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Lumbar microdiscectomy for sciatica in adolescents: a multicentre observational registry-based study.

Journal article
Authors Sasha Gulati
Mattis A Madsbu
Tore K Solberg
Andreas Sørlie
Charalampis Giannadakis
Marius K Skram
Øystein P Nygaard
Asgeir Store Jakola
Published in Acta neurochirurgica
Volume 159
Issue 3
Pages 509-516
ISSN 0942-0940
Publication year 2017
Published at Institute of Neuroscience and Physiology
Pages 509-516
Language en
Subject categories Neurosurgery, Orthopaedics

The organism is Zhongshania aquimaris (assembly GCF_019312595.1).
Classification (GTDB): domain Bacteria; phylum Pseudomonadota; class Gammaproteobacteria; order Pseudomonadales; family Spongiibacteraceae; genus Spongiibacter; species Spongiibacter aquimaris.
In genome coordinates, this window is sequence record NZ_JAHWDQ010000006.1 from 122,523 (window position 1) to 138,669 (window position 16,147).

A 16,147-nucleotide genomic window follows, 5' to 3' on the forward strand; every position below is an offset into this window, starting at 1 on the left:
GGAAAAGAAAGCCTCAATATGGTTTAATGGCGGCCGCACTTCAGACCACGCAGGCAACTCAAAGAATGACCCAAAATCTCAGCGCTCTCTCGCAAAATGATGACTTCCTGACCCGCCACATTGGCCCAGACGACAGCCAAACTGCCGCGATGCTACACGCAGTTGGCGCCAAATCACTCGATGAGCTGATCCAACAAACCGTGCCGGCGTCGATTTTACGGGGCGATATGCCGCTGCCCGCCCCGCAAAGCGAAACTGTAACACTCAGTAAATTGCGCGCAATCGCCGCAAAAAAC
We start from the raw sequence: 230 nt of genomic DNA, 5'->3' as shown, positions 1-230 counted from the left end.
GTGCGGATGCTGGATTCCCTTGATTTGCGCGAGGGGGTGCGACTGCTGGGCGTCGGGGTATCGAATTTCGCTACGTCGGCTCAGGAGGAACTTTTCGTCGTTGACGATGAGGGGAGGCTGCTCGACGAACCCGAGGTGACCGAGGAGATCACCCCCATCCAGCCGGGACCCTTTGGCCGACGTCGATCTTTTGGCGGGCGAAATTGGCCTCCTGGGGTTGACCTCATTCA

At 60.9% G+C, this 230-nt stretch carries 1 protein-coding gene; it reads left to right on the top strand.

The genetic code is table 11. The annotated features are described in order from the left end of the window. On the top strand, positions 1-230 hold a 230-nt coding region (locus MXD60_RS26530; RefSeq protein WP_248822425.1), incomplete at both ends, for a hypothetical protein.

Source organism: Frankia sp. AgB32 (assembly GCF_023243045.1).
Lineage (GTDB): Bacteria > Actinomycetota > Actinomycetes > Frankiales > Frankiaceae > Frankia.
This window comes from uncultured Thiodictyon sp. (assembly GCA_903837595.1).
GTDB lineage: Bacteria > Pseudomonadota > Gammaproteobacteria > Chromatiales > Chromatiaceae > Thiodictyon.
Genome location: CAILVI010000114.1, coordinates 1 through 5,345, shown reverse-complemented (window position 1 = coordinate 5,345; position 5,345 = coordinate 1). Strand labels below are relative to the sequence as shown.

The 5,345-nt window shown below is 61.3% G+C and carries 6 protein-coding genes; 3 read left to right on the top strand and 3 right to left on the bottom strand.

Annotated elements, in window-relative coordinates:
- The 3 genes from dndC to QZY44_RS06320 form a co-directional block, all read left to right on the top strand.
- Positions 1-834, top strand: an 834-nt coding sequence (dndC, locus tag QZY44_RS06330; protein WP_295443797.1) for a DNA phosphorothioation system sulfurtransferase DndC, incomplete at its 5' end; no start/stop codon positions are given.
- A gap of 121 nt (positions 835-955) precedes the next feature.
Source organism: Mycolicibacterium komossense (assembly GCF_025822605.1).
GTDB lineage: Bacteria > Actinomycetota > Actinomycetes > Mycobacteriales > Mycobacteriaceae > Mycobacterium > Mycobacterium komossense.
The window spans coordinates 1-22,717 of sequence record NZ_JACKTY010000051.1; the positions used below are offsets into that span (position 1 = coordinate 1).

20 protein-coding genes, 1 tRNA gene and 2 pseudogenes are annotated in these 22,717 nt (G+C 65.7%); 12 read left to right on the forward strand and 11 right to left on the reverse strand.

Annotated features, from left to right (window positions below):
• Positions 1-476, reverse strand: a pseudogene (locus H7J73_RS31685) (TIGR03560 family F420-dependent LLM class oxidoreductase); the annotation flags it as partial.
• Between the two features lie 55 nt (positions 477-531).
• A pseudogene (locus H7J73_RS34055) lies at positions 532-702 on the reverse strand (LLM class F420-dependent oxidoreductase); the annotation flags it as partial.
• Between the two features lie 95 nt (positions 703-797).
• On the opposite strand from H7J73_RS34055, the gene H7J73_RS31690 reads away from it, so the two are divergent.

Lumbar disc herniation (LDH) is rare in the adolescent population. Factors predisposing to LDH in adolescents differ from adults with more cases being related to trauma or structural malformations. Further, there are limited data on patient-reported outcomes after lumbar microdiscectomy in adolescents. Our aim was to compare clinical outcomes at 1 year following single-level lumbar microdiscectomy in adolescents (13-19 years old) compared to younger adults (20-50 years old) with LDH.Data were collected through the Norwegian Registry for Spine Surgery. Patients were eligible if they had radiculopathy due to LDH, underwent single-level lumbar microdiscectomy between January 2007 and May 2014, and were between 13 and 50 years old at time of surgery. The primary endpoint was change in Oswestry Disability Index (ODI) 1 year after surgery. Secondary endpoints were generic quality of life (EuroQol five dimensions [EQ-5D]), back pain numerical rating scale (NRS), leg pain NRS and complications.A total of 3,245 patients were included (97 patients 13-19 years old and 3,148 patients 20-50 years old). A significant improvement in ODI was observed for the whole population, but there was no difference between groups (0.6; 95% CI, -4.5 to 5.8; p = 0.811). There were no differences between groups concerning EQ-5D (-0.04; 95% CI, -0.15 to 0.07; p = 0.442), back pain NRS (-0.4; 95% CI, -1.2 to 0.4; p = 0.279), leg pain NRS (-0.4; 95% CI, -1.2 to 0.5; p = 0.374) or perioperative complications (1.0% for adolescents, 5.1% for adults, p = 0.072).The effectiveness and safety of single-level microdiscectomy are similar in adolescents and the adult population at 1-year follow-up.

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